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Old 10-03-2006, 01:15 PM   #1
rickh
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DISCUSSION: Why Is Debian So Political?


This thread is to discuss the article titled:
Why Is Debian So Political?

Quote:
Debian is often held up as an example of a too political Linux community, by people who toss it off as a pejorative without considering just why it is so. In fairness, I decided to provide an explanation of the circumstances that encourage that politcal activity. I hope that seen in this light, Debian politics can be shown for what it is; the glue that holds this community together, and the reason that Debian continues to be the standard of mature Linux distributions.
*******************
Politics Generally The subject of political infringements into Linux comes up every so often, and generates the same kind of heated exchanges that political discussions of any nature are known to do. Politics and religion are often recognized as taboo subjects in delicate company, but they are nearly impossible to avoid.

Last edited by rickh; 10-03-2006 at 01:55 PM.
 
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Old 10-04-2006, 07:45 PM   #2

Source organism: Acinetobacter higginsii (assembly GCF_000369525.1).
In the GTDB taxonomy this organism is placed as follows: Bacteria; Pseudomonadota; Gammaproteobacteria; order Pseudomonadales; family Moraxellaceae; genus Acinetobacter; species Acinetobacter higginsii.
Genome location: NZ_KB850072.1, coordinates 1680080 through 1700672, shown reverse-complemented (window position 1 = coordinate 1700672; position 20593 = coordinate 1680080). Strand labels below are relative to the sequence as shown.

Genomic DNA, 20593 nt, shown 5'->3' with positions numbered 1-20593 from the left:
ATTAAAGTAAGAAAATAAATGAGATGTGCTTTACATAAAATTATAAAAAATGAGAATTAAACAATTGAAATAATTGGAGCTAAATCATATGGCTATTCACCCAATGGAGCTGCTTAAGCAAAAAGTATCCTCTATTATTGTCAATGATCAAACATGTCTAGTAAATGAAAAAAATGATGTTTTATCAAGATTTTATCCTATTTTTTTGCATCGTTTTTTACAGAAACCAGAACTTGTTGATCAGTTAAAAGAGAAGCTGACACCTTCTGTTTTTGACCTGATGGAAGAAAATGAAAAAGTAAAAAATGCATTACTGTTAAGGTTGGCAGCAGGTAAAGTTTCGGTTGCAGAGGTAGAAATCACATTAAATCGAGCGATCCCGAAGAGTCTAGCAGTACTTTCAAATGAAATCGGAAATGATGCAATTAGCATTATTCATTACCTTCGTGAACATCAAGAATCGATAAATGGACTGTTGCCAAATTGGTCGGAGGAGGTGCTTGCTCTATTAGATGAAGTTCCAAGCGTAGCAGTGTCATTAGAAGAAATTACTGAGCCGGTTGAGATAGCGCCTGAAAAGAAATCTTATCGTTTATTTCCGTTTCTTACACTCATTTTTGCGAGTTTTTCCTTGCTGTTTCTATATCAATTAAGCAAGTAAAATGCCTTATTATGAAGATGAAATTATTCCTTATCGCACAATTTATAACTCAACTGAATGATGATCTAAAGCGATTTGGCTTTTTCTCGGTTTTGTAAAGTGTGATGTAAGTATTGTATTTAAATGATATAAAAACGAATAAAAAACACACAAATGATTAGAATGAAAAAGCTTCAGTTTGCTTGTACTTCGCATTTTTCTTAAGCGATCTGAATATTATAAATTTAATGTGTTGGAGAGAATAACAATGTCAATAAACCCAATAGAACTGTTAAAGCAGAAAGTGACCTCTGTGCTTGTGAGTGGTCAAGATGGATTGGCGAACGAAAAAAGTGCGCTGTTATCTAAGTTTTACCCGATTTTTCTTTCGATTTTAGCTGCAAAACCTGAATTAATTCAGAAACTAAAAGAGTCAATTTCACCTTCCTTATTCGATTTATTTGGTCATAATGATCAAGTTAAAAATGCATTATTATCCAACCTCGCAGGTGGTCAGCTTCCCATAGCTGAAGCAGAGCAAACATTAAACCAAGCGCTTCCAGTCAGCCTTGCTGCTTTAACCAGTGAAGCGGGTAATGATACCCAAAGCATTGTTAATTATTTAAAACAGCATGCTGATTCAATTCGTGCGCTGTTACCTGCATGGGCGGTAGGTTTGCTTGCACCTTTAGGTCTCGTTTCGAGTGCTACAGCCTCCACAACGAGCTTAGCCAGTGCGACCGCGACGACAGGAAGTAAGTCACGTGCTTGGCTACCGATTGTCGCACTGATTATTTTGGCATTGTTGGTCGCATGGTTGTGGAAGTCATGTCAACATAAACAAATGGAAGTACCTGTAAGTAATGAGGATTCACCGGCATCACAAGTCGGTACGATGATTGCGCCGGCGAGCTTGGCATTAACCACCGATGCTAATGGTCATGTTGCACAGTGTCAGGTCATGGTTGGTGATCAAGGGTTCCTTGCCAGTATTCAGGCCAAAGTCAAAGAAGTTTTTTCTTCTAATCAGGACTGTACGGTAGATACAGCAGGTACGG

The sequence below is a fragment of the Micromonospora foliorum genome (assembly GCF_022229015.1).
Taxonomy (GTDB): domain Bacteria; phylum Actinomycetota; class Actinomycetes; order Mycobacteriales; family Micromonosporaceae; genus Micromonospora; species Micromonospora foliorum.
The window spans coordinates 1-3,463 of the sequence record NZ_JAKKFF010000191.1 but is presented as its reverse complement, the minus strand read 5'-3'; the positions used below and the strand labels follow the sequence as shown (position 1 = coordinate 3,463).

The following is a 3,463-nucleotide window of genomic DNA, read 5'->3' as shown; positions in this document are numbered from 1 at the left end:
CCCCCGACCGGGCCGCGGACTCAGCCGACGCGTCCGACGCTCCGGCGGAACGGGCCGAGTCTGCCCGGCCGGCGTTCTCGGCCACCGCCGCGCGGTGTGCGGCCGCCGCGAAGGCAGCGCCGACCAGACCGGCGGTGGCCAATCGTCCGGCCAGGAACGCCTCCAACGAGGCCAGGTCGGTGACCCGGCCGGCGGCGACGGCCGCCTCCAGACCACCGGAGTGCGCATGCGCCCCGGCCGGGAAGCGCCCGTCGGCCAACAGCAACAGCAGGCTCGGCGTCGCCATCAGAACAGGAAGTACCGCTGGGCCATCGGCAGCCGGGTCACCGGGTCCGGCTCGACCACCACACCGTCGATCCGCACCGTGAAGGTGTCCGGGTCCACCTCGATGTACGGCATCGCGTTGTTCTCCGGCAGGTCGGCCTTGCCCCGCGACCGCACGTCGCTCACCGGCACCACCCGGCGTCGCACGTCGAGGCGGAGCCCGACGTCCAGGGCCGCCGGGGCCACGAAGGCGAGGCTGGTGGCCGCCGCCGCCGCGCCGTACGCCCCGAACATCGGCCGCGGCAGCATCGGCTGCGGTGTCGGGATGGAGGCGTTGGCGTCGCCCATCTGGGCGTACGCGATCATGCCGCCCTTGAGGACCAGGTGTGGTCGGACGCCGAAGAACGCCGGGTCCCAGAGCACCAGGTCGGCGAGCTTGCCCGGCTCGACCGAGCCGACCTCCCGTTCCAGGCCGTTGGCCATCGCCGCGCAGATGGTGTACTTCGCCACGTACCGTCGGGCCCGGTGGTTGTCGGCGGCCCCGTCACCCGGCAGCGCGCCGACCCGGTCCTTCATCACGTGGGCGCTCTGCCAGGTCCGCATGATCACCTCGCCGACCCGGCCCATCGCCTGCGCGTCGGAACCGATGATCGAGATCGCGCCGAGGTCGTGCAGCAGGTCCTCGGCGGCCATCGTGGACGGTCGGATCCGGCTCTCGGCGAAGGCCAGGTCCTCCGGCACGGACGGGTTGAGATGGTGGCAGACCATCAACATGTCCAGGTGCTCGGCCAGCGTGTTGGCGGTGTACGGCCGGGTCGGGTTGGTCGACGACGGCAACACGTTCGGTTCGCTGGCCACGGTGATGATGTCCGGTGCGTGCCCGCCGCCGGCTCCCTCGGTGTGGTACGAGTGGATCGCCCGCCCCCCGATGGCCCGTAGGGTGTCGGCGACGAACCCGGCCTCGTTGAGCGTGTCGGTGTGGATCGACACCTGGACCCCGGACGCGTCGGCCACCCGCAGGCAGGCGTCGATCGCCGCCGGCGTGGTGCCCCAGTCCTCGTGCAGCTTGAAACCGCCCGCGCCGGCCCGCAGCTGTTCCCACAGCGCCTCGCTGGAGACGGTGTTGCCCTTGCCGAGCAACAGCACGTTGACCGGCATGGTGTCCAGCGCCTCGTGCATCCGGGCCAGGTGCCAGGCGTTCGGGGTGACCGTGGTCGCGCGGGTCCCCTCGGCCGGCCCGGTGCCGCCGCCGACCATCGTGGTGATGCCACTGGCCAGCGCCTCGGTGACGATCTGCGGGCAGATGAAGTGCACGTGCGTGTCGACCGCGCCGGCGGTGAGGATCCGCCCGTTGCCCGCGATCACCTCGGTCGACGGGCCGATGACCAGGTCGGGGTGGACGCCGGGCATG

cfmcguire
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Anytime that two or more people are engaged in any sort of endeavor, politics is inevitable. The significant difference that I percieve here is that the discussion is public, another sign of an open society.
 
Old 10-05-2006, 01:39 AM   #3
vharishankar
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Great article. You said everything I wanted to say and with great choice of words.
 
Old 10-05-2006, 04:44 AM   #4
russofris
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Being 100% free is a duty, not a decision

For Debian, being composed of free software is a duty, and not just a political decision. In the world of linux distros, there needs to be 'at least' one distro that is composed entirely of free software. If a user wants to work on Debian, but requires an encumbered package, they are free to install it themselves or use a derivative distro (like Unbuntu).

Gentoo is in the same boat. Difficult 'from scratch' installations, dependency bugs, and errors caused by bleeding edge software aren't Gentoo's problem, they're Gentoo's duty. Gentoo detects bugs and dependency issues "before" they make it into other distros. Bugs are reported upstream or fixed in place with patches going upstream so that RHEL users can blab to gentoo users about how stable 'their' distro is. All I can say to them is "You're welcome".

Thank you Debian developers. You make sure that free software is properly supported, integrated, and available. Even though I don't use your OS, your contribution is (indirectly) felt by each and every linux user in the world.

Thank you for your time,
Frank Russo
 
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Old 11-20-2013, 04:11 PM   #5
normanlinux